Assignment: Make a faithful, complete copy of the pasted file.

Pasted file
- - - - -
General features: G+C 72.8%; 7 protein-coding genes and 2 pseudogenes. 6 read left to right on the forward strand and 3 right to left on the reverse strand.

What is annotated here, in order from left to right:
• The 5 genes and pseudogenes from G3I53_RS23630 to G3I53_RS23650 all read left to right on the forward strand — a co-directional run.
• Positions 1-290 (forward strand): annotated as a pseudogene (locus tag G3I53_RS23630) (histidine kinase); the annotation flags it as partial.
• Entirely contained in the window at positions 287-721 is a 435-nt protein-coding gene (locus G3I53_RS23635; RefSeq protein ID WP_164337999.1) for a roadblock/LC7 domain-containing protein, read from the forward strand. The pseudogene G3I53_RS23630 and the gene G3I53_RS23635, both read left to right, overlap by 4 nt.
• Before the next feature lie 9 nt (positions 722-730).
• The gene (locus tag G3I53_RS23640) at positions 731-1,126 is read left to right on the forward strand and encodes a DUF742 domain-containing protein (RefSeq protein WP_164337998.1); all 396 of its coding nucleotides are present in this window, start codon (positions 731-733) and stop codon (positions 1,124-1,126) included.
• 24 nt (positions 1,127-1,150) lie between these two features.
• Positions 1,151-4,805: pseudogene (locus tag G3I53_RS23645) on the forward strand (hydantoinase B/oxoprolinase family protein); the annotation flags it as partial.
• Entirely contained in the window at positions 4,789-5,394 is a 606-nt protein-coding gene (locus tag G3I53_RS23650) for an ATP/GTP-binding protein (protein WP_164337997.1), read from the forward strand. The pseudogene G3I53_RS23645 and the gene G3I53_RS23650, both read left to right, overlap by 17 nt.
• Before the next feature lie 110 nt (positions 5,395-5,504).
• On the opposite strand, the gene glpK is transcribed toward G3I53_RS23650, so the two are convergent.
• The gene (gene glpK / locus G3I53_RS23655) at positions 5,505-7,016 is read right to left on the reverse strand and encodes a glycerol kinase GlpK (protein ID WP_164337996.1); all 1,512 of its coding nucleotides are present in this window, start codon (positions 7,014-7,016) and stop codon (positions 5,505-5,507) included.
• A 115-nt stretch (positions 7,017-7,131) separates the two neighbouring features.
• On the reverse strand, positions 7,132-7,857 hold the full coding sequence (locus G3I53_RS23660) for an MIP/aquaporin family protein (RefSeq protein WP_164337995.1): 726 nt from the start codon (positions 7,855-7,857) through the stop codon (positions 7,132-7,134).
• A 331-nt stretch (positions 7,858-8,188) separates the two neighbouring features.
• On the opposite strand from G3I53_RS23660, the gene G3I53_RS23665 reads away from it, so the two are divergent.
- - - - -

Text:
General features: G+C 72.8%; 7 protein-coding genes and 2 pseudogenes. 6 read left to right on the forward strand and 3 right to left on the reverse strand.

What is annotated here, in order from left to right:
• The 5 genes and pseudogenes from G3I53_RS23630 to G3I53_RS23650 all read left to right on the forward strand — a co-directional run.
• Positions 1-290 (forward strand): annotated as a pseudogene (locus tag G3I53_RS23630) (histidine kinase); the annotation flags it as partial.
• Entirely contained in the window at positions 287-721 is a 435-nt protein-coding gene (locus G3I53_RS23635; RefSeq protein ID WP_164337999.1) for a roadblock/LC7 domain-containing protein, read from the forward strand. The pseudogene G3I53_RS23630 and the gene G3I53_RS23635, both read left to right, overlap by 4 nt.
• Before the next feature lie 9 nt (positions 722-730).
• The gene (locus tag G3I53_RS23640) at positions 731-1,126 is read left to right on the forward strand and encodes a DUF742 domain-containing protein (RefSeq protein WP_164337998.1); all 396 of its coding nucleotides are present in this window, start codon (positions 731-733) and stop codon (positions 1,124-1,126) included.
• 24 nt (positions 1,127-1,150) lie between these two features.
• Positions 1,151-4,805: pseudogene (locus tag G3I53_RS23645) on the forward strand (hydantoinase B/oxoprolinase family protein); the annotation flags it as partial.
• Entirely contained in the window at positions 4,789-5,394 is a 606-nt protein-coding gene (locus tag G3I53_RS23650) for an ATP/GTP-binding protein (protein WP_164337997.1), read from the forward strand. The pseudogene G3I53_RS23645 and the gene G3I53_RS23650, both read left to right, overlap by 17 nt.
• Before the next feature lie 110 nt (positions 5,395-5,504).
• On the opposite strand, the gene glpK is transcribed toward G3I53_RS23650, so the two are convergent.
• The gene (gene glpK / locus G3I53_RS23655) at positions 5,505-7,016 is read right to left on the reverse strand and encodes a glycerol kinase GlpK (protein ID WP_164337996.1); all 1,512 of its coding nucleotides are present in this window, start codon (positions 7,014-7,016) and stop codon (positions 5,505-5,507) included.
• A 115-nt stretch (positions 7,017-7,131) separates the two neighbouring features.
• On the reverse strand, positions 7,132-7,857 hold the full coding sequence (locus G3I53_RS23660) for an MIP/aquaporin family protein (RefSeq protein WP_164337995.1): 726 nt from the start codon (positions 7,855-7,857) through the stop codon (positions 7,132-7,134).
• A 331-nt stretch (positions 7,858-8,188) separates the two neighbouring features.
• On the opposite strand from G3I53_RS23660, the gene G3I53_RS23665 reads away from it, so the two are divergent.